2. Stace,

            I’ll thank you for your “relative sensibility” remark (though it smacks of faint praise). I suppose that simply means you don’t disagree with other posts so vehemently as you do this post.

            Since you took the time to ask a number of questions, I shall do you the favor of responding–though, to speak plainly, I would prefer not to.

            1. No departure in this one from my standard “sensibility.” I asked questions about a break in the pattern which I found concerning. As I noted earlier, you could have said “much ado about nothing” and given me some data to back that up. Instead, you unloaded both barrels and then reloaded.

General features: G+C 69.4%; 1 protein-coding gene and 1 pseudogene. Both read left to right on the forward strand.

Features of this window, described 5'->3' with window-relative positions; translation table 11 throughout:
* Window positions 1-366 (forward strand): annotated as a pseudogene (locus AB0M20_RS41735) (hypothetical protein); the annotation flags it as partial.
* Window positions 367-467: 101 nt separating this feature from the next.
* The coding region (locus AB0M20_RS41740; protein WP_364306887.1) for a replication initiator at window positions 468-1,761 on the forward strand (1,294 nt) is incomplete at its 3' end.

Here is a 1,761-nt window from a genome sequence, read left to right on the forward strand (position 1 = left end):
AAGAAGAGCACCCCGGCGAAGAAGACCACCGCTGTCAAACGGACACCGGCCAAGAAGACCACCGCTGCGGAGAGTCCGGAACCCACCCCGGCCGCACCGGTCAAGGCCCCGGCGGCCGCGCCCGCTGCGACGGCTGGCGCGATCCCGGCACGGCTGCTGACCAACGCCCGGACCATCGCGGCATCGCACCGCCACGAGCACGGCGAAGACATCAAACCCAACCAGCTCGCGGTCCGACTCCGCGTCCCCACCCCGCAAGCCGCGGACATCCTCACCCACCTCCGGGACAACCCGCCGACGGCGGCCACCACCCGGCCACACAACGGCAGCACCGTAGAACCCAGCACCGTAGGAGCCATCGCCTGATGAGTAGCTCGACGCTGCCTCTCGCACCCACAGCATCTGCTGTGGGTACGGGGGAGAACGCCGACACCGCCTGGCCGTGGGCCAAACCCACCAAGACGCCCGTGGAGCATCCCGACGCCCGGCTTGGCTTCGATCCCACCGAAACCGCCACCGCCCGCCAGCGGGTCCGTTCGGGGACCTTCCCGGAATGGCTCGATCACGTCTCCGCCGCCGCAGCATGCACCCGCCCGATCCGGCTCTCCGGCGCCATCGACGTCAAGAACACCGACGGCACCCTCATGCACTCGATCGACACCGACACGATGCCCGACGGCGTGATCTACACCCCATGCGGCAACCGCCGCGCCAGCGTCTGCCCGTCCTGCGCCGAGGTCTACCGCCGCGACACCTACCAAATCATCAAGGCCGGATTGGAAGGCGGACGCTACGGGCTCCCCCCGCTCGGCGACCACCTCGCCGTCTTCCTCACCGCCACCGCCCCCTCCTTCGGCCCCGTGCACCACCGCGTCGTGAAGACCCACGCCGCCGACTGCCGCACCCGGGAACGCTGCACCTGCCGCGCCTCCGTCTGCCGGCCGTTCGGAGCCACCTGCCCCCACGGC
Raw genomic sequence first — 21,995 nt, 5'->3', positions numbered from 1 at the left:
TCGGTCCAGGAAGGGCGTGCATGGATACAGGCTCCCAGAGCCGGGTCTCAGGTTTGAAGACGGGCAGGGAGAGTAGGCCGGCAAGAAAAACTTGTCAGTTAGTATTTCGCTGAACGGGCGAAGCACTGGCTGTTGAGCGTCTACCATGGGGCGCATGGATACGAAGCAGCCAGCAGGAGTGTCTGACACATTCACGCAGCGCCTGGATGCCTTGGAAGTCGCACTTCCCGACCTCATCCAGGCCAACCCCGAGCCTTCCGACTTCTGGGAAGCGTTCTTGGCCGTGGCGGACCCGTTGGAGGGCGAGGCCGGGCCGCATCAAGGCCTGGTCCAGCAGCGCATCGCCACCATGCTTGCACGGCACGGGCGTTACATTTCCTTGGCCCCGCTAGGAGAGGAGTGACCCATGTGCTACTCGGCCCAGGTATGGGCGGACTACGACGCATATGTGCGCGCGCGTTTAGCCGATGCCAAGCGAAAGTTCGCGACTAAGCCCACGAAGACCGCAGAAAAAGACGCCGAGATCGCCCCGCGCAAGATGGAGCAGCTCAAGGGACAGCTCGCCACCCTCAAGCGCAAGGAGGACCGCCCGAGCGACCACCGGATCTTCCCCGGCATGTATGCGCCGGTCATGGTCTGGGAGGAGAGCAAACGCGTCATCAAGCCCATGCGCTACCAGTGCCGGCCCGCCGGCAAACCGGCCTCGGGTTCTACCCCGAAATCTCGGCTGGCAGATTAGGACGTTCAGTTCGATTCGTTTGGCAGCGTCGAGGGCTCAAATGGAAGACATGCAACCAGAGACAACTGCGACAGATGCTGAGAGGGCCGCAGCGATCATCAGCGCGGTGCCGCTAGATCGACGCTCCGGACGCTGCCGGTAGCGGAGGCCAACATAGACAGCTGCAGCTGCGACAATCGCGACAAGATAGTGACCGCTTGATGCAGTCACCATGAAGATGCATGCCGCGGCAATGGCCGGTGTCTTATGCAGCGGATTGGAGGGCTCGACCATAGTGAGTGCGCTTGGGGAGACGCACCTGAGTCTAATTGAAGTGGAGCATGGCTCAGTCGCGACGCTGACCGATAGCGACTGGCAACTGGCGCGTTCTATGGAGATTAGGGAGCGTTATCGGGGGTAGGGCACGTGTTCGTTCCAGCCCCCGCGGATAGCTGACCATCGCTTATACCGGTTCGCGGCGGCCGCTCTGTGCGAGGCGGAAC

2. My “insinuations” were not found offensive by a very recently retired Lt. Col. in the Air Force (a regular reader of this site) whom I requested to review what was being said to determine if I was missing something because, unlike you and him, I was not blessed with time in military service. That you found my questions and statements offensive is unfortunate but hardly foreseeable on my part.

            3. Do you back down with what you believe because someone finds offense? I believed and stated that I was concerned about the “permanent assignment” of those who were combat-trained with reference to their being set to address “civil unrest” among other things. I am still concerned about it. I still believe in the basis for Posse Comitatus and am saddened if we are indeed at the point in this country where the president may easily work around it. Again, see Bonus Army.